In the run up to Christmas, children are often asked if they have been ‘good’. Perhaps you have answered ‘I have been good as gold’, but do you know where that simile comes from?
We like to use lots of similes, expressions that compare something or someone with something else.
I am sure you can think of plenty of examples.
To be “busy as a bee” means to dash around, like a bee buzzing around collecting pollen to make honey.
If you were described as as “quiet as a mouse”, then you were not being at all noisy, just like a mouse; an animal that really doesn’t make a lot of noise!
Let’s look at “as good as gold”. We use this to talk about behaviour, but gold doesn’t have any behaviour! It doesn’t move, it doesn’t think, it’s not alive, so why do we describe someone as being ‘as good as gold’?
The answer lies in another meaning of “good” – valuable, precious, even genuine.
Although today we think of them as a basic part of our money, we haven’t been using paper banknotes for very long in historical terms. And when they were first introduced, a lot of people were wary of them, they thought they were being conned and they didn’t think of paper as being real money.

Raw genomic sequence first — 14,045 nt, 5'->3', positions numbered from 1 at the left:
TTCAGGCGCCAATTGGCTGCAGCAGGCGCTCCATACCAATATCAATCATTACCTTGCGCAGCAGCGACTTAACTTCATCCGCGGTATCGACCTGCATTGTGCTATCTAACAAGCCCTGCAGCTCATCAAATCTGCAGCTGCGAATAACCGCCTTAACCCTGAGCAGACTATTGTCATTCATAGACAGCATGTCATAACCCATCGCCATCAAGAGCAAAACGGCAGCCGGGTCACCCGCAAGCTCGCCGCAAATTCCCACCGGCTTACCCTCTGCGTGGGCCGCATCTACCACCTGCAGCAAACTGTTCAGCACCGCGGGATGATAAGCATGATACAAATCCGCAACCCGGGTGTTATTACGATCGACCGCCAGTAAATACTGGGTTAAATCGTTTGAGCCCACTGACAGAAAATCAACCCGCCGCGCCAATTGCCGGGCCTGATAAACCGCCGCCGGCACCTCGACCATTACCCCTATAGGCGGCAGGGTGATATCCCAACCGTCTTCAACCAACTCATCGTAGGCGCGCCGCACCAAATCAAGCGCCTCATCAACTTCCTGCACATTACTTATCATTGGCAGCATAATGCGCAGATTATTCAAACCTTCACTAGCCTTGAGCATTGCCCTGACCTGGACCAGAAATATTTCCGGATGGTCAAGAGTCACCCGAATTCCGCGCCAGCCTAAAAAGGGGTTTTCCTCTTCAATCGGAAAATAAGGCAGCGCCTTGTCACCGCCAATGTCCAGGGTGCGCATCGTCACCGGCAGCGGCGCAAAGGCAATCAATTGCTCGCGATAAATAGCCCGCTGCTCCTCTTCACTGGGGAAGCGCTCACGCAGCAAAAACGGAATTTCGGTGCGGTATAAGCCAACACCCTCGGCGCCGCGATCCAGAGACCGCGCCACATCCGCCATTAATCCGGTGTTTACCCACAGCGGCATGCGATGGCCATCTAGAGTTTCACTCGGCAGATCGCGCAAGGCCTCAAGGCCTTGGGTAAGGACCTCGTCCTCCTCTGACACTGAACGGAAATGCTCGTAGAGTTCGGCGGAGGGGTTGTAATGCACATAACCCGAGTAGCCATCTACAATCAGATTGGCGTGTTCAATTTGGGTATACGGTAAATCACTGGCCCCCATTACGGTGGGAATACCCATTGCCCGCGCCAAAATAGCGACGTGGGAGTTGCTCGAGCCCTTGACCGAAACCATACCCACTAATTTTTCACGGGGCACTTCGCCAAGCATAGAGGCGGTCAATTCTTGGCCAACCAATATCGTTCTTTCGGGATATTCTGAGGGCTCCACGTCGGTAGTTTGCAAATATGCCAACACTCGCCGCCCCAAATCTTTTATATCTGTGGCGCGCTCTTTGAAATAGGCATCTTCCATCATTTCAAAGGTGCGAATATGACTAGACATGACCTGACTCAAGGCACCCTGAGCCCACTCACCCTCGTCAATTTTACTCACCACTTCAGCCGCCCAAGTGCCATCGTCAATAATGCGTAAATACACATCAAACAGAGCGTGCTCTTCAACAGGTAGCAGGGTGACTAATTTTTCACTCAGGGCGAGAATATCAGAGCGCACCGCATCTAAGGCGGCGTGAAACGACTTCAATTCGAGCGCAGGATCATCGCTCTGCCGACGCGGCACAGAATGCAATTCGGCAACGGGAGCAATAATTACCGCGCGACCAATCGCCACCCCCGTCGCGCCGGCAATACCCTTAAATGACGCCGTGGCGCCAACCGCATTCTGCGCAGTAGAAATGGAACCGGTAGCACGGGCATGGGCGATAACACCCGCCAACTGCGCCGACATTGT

For them, familiar gold and silver were what had worth. So, in an effort to persuade the doubtful, it was stressed that these pieces of paper were “as good as gold”, meaning “just as valuable as gold”. This arose in the early 1800s, as the use of paper money became more widespread.
But by the time Charles Dickens wrote his famous novel A Christmas Carol in 1843, the sense of the expression had shifted, and been transferred to the other popular meaning of the adjective, “good”. He wrote:
“And how did little Tim behave?” asked Mrs. Cratchit…
“As good as gold,” said Bob, “and better.
Clearly, here the phrase refers to behaviour and not value. Does this mean we should no longer refer to this as a simile? Not at all.
One way that languages grow and change over the years is through developing many meanings for one word and then gradually making one meaning more popular than the others. It is part of what enriches our language. So why should a simile not have a double meaning?